Coeur Focus

My friend Steve asked me what my resting heart rate was. I guessed it was in the high 40s, but didn't know for sure. So I strapped on my heart rate monitor. What I found was that my resting heart rate—the number it settled at after I sat down quietly for a couple of minutes—was 46. But of course, that's a one-time sample, and the whole exercise reminded me that for a long time I'd be thinking I should get in the habit of recording my heart rate each morning. By many accounts, that's a good way to check for overtraining and, more generally, to track the state of your body vis-à-vis training.

Later, the talk of heart rate inspired me to do today's ride on the trainer, down in the now radon-free basement. Using heart rate more extensively on the trainer was one of the many vows I made during the Six Months that I didn't do such a good job following through on. (Remember "Learning from Lon"?) In my defense, I will say that I always incorporated the broad concepts pretty well, and over time I think that has contributed to better, smarter training.

Anyway, today I rode for an hour determined to spike the ol' ticker for short periods. You can see what I did in the graph above. If it weren't two and a half weeks before IMCDA, I surely would have done three more sprints to make it 10, maybe even eight more to make it 15. But this is supposed to be a taper/recovery week, and anyway, it still felt like a good workout.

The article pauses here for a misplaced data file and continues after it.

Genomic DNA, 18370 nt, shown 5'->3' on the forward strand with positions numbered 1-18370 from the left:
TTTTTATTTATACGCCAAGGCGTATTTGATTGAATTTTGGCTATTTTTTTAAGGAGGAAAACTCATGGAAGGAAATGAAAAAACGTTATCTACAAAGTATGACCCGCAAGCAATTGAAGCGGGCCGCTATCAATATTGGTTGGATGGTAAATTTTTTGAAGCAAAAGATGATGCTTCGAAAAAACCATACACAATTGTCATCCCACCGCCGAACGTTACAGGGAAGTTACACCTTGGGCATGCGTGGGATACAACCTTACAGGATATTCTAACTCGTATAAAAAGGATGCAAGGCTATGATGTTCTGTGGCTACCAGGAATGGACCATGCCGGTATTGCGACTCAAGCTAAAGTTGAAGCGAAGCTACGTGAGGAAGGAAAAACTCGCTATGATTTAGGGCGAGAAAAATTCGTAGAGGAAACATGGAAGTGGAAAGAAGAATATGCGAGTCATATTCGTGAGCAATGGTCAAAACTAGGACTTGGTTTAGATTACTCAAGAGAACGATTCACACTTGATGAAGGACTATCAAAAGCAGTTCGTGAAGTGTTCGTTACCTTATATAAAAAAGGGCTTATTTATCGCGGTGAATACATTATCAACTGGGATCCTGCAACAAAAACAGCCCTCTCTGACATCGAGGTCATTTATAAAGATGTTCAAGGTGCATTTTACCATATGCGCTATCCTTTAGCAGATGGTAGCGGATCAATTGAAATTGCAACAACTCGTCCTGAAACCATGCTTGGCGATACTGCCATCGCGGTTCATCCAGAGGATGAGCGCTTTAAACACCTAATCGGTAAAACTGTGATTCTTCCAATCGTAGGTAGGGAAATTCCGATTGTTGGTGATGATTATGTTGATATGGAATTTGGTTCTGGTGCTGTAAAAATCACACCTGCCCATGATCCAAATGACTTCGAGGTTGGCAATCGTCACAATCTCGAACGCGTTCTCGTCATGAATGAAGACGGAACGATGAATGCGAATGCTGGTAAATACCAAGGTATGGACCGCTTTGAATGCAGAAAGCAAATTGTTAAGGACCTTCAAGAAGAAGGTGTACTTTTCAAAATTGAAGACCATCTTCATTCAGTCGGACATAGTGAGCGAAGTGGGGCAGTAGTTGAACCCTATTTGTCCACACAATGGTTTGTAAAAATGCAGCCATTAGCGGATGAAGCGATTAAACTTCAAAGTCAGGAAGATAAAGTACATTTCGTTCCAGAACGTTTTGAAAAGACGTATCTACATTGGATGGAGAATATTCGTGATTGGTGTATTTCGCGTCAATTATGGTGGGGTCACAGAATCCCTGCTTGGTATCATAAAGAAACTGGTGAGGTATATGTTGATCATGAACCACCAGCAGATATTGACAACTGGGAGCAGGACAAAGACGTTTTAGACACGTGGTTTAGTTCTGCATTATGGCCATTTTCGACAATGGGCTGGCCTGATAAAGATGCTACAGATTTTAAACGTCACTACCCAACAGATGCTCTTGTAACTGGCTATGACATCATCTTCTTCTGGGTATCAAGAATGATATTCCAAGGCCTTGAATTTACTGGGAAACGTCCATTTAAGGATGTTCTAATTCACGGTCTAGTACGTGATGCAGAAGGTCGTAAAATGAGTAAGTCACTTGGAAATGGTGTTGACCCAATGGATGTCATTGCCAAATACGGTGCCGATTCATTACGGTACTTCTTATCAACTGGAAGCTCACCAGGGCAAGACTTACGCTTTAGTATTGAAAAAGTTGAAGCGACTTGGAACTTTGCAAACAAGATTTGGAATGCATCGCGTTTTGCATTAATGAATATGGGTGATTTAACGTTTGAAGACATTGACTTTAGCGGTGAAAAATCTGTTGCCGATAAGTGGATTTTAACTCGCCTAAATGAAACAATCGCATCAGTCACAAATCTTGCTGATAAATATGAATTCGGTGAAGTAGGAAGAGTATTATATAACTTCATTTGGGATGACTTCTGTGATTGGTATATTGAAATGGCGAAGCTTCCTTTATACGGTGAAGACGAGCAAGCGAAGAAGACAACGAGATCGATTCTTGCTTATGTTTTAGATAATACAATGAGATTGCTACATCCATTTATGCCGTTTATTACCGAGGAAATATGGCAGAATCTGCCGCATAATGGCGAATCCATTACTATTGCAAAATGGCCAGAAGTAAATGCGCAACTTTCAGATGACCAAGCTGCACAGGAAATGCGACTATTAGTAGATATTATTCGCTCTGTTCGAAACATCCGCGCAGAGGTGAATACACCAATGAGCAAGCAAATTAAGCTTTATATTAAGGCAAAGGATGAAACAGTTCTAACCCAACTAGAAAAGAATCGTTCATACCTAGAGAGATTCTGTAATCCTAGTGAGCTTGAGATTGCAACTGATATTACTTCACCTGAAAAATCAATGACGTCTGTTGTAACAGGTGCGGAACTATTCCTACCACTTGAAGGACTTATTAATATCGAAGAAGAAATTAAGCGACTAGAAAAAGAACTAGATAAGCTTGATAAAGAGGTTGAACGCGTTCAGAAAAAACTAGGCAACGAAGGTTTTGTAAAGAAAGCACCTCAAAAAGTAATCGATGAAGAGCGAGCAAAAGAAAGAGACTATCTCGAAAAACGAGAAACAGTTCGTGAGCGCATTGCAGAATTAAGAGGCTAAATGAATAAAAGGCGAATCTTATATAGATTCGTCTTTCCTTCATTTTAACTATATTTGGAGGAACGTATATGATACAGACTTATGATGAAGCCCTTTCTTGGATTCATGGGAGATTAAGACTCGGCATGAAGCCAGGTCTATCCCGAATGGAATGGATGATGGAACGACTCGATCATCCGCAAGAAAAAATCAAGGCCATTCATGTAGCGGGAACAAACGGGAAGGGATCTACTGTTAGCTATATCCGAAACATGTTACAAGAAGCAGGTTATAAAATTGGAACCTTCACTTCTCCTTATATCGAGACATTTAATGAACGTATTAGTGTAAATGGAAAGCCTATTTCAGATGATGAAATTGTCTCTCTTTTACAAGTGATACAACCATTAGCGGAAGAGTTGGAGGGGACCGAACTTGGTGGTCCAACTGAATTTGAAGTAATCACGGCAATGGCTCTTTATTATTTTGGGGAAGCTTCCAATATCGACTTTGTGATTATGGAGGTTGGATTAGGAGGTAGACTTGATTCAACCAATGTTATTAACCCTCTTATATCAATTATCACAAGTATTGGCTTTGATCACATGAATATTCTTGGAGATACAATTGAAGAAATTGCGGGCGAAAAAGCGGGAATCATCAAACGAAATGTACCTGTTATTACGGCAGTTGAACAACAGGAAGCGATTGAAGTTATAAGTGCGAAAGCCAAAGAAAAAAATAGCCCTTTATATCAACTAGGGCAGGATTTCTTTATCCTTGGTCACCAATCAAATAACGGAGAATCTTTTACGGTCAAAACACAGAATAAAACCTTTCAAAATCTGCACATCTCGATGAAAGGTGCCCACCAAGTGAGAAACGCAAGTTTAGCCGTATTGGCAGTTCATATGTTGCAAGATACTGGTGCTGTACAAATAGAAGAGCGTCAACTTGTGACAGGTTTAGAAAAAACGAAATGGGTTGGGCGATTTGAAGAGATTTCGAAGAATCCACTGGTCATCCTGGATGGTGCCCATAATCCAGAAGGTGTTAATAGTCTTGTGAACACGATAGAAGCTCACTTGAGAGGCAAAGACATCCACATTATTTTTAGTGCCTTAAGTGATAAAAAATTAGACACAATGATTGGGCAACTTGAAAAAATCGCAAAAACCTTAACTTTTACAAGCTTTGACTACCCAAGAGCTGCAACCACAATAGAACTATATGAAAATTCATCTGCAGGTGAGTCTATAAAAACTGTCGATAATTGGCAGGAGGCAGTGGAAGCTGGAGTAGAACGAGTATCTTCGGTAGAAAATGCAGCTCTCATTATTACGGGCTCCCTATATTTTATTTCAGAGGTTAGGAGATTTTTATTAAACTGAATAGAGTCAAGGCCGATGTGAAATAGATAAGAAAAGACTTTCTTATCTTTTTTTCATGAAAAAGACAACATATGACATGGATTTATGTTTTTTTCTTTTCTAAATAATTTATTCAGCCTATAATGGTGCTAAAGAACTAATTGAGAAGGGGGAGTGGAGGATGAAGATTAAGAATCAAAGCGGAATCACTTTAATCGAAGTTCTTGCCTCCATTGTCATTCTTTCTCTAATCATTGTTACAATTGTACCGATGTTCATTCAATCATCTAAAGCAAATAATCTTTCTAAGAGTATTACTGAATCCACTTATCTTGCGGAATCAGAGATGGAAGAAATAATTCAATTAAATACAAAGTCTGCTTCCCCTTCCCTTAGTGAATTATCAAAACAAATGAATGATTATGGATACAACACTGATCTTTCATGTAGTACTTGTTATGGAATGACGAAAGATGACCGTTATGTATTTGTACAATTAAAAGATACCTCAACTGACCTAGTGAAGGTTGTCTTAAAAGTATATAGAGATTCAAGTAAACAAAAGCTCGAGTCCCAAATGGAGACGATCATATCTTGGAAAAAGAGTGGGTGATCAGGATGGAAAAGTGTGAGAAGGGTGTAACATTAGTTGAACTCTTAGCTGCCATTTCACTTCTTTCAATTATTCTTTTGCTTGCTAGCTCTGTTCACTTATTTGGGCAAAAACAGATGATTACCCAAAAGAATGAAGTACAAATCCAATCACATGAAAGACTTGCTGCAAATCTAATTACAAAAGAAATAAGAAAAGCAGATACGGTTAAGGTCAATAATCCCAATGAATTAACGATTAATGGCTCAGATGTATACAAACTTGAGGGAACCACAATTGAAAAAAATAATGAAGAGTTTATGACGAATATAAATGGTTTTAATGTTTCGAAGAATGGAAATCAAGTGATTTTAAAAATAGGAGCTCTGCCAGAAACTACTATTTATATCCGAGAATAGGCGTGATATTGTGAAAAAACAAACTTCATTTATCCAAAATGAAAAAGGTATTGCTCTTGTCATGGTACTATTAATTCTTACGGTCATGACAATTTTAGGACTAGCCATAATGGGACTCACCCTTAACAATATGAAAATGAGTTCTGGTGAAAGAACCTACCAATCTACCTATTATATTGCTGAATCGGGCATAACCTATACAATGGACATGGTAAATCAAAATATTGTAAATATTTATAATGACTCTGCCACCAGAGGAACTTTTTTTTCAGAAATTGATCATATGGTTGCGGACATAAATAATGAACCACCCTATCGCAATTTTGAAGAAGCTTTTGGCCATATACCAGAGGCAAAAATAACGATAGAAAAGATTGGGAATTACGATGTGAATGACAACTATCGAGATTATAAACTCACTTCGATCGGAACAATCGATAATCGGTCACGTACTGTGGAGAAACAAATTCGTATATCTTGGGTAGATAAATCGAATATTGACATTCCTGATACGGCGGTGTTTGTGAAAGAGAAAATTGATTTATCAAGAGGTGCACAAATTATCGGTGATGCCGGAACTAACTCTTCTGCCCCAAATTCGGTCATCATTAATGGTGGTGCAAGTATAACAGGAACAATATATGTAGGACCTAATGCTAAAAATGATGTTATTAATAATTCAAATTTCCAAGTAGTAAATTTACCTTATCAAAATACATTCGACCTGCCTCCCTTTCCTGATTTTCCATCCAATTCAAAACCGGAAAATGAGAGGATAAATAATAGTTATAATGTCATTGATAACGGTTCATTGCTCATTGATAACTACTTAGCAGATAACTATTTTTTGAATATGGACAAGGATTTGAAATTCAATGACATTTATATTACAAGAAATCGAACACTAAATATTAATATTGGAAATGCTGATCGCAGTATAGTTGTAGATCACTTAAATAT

Later, I hit the pool. After three excellent 500s concentrating on form at a moderate-to-strong effort, a third guy jumped in our lane. Man, I hate swimming circle in a 25-yard pool. I was outta there.


  1. If you have not yet seen it, it might be worth your time to read the latest post by Chuckie V where he provides an eight part series on tapering.

    It is at

  2. Hey, thanks for the pointer, Al! Great reading. I'm deviating here or there from some of Chuckie V's ideas, but find my own program pretty well in line with what he recommends. On the swim, I'm really not tapering until a few days before the race. On the bike, I'm really not tapering until about a week before the race (this current week is a recovery week, and then next week I will get in some good volume on the bike). It's really only on the run that I'm doing any kind of extended taper.

    One process I typically have athletes look into is to taper the run volume/intensity first, then the bike's, and finally the swim's, as shown in the elaborate graph above. This is quite common at the highest levels of our sport and favorable evidence is piling up as for its merit.